Browsing Tag

paper

In Stationery

Stationery: Print Types

 

Digital Press

Digital printers spray the ink onto the paper rather than imprint it. As a result, digital images tend to have flat, one-dimensional appearance, however the rich colors provided by a high-end printing system more than make up for the difference.

Digital printing is the preferred choice for reproducing color and black-and-white photographs on cards, announcements and invitations. No other printing method can match the crisp look and true color match that digital printing provides.

This is a fast, affordable method of printing ideal for full-color, small run projects.

  • Paper ::  80lb | 100lb  cover
  • 1-2 weeks from final proof approval
  • Want a quote? Contact me.

Lithography/Offset Print

Lithography/Offset printing is created by ink being applied to a printing plate. It is the most common printing technique for publications like books and newspapers.

This method of printing requires a plate for each color, ideal for large run projects.

  • Paper ::  80lb | 100lb | 110lb | 140lb  cover
  • 2-4 weeks from final proof approval
  • Want a quote? Contact me.

Thermography

Thermography involves adding a resinous powder to the printing ink. When the combination is heated and dried it creates a slightly raised effect. This is also a great way to apply light color/metallic ink to dark card stock paper.

These methods of printing require a plate for each color/piece.

  • Paper ::  80lb | 100lb | 110lb | 140lb  cover
  • 2-4 weeks from final proof approval
  • Want a quote? Contact me.

Screen Printing

Screen printing involves creating a stencil of an image on a screen of porous mesh, traditionally made of silk.  A roller or squeegee is used to pull paint-like ink over the stencil, forcing it through the mesh onto the paper being printed.  Unlike the inks used in some other forms of printing, screen printing ink sits right on the surface of paper, resulting in incredibly rich, vibrant color.

Screen printing can also be used on a variety of surfaces, so anything that has a flat surface can be printed; paper, chipboard, fabrics, wood, leather and metal…

This method of printing requires a screen for each piece/color.

  • Paper ::  110lb | 140lb | 220lb  cover
  • 2-4 weeks from final proof approval
  • Want a quote? Contact me.

Foil Stamping

Foil stamping is somewhat similar to letterpress and engraving, in that the color is applied to paper with pressure. The dies are heated and then stamped with enough pressure to seal a thin layer of foil to the paper.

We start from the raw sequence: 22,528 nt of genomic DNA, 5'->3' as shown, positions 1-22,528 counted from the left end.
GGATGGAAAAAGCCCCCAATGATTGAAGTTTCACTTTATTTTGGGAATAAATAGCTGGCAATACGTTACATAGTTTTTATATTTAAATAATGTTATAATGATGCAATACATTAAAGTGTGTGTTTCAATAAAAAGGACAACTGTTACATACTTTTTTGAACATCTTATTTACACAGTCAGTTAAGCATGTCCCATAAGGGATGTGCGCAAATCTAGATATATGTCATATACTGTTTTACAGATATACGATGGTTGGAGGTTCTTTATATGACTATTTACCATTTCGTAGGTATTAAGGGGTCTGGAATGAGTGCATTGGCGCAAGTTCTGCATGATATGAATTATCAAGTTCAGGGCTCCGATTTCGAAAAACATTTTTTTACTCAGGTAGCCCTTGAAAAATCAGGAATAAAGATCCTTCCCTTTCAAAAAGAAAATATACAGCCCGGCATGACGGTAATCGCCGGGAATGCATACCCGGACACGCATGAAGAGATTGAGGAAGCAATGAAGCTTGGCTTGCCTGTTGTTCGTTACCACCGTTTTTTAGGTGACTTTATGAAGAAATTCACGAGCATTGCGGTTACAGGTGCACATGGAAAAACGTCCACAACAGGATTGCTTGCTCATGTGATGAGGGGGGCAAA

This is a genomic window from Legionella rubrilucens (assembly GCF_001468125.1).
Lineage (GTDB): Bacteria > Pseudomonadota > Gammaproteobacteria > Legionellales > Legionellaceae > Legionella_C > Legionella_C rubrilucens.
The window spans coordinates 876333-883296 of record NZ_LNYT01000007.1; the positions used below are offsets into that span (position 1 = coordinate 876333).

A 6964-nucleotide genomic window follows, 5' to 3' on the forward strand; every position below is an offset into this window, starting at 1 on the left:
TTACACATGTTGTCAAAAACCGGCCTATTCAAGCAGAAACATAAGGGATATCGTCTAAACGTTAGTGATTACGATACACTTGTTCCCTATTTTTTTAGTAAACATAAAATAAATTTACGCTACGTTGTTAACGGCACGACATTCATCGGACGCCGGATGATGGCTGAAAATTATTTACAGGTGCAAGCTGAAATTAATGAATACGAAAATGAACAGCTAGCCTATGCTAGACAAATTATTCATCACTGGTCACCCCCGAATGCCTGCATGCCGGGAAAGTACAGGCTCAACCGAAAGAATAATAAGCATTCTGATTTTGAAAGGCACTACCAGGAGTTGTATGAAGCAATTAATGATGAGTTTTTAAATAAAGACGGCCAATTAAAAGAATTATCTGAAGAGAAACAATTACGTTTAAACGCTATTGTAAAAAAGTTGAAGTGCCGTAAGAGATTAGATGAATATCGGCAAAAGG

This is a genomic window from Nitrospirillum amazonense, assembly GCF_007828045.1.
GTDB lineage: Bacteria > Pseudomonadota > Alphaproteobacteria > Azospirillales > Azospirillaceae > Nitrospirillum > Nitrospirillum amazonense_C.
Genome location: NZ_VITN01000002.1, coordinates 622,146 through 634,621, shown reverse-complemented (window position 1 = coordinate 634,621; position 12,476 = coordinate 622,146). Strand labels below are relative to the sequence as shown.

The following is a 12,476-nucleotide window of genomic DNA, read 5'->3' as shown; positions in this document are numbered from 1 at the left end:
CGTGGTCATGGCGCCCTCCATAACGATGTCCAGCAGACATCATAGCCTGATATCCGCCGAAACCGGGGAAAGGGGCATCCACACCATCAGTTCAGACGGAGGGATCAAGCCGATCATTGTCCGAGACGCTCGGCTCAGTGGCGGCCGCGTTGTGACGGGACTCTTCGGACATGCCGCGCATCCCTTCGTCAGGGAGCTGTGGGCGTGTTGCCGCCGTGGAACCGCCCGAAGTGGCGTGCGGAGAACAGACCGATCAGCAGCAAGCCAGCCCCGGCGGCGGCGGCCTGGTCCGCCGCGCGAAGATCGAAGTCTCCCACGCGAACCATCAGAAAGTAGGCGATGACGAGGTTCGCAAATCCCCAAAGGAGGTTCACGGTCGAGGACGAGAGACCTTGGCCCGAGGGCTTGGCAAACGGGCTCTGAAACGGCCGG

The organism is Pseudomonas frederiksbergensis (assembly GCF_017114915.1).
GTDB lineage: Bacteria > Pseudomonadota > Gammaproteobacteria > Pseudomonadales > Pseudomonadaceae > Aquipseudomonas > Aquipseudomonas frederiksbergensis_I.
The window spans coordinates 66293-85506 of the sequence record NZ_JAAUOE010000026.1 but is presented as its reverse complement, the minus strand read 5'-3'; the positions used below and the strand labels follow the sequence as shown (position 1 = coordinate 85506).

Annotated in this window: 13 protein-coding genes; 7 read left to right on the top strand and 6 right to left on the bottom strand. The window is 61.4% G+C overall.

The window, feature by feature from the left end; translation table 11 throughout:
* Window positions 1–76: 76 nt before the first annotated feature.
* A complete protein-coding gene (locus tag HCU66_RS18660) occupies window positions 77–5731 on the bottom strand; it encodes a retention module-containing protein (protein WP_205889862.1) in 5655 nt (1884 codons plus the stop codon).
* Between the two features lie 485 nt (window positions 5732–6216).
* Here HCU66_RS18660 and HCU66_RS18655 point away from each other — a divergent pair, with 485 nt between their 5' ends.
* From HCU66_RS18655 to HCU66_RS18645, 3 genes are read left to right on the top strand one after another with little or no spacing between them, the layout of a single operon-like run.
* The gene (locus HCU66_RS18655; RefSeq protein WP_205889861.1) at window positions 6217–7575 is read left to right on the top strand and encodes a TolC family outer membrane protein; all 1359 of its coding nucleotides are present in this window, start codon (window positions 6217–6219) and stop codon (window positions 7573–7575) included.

This method of printing requires a metal die for each piece/color.

  • Paper ::  110lb | 140lb | 220lb  cover
  • 4-6 weeks from final proof approval
  • Want a quote? Contact me.

Letterpress

Letterpress printing involves setting type and motifs in reverse on a letterpress plate. The plate is then inked and pressed onto the surface of a paper. The pressing process transfers the ink and leaves a deep impression on the paper creating a three dimensional print that has a feel unlike any other type of printing.

The nature of letterpress printing demands a high quality, and generally heavier weight paper that will not tear or thin when pressed. 100% cotton CRANE’S LETTRA® Papers have the feel of fabric and the look of hand made art paper. And while it is engineered to stand up to the great pressures of letterpress printing, CRANE’S LETTRA® Papers perform equally well with offset lithography; engraving; stamping; and inkless processes such as embossing, debossing, or die-cutting.

This method of printing requires a plate for each color/piece.

  • Paper ::  110lb cover (21.5 pt) Crane’s Lettra  |  220lb cover (40.3 pt) Crane’s Lettra
  • 4-8 weeks from final proof approval
  • Want a quote? Contact me.

I hope you find this helpful. Comment below if you have any questions or Contact me for a quote.

In Stationery

Stationery: Paper

Paper is the foundation of your stationery and there are two basic weights that you will encounter when building your stationery suite.

Text* :: 24 to 80 lb | Most commonly used at work/home, it’s your basic copy/print ‘letterhead‘ paper.
Stationery Uses: envelope liner, program, card/bottle/candy wrapper, personal stationery…

Cover/Cardstock* :: 80 to 220 lb | Most commonly used for business cards and postcards.
Stationery Uses: invite card, response card, program, gift/favor tag, signage…

*80 lb text is totally different than 80 lb cover/cardstock. It has less to do with the weight and more to do with the quality or thickness of a given sheet of paper. To see the difference between 2 sheets of text/cover hold each up to the light.

The higher the quality/thickness of the cover/cardstock paper the less it bends the more impressive your stationery will be. As for text the less you can see through the better, especially if you are printing on both sides. Both weights also come in a variety of finishes and textures (ex: matte, glossy, metallic, linen, felt… ), which can also add to the overall look and feel of your suite.

Envelopes :: 65 to 80 lb text | Available in a variety of colors, textures and metallics to coordinate with your color palette with square and contour flaps (see below). You can add a textured or graphic print liner to give your suite a sense of luxury or a splash of color.

      

After working with several paper brands I definitely have my favorites and will make suggestion based on your project. If necessary I can put together samples for you to touch and feel before making a decision.

Next week I’ll be sharing about print types and the recommended paper weights for each.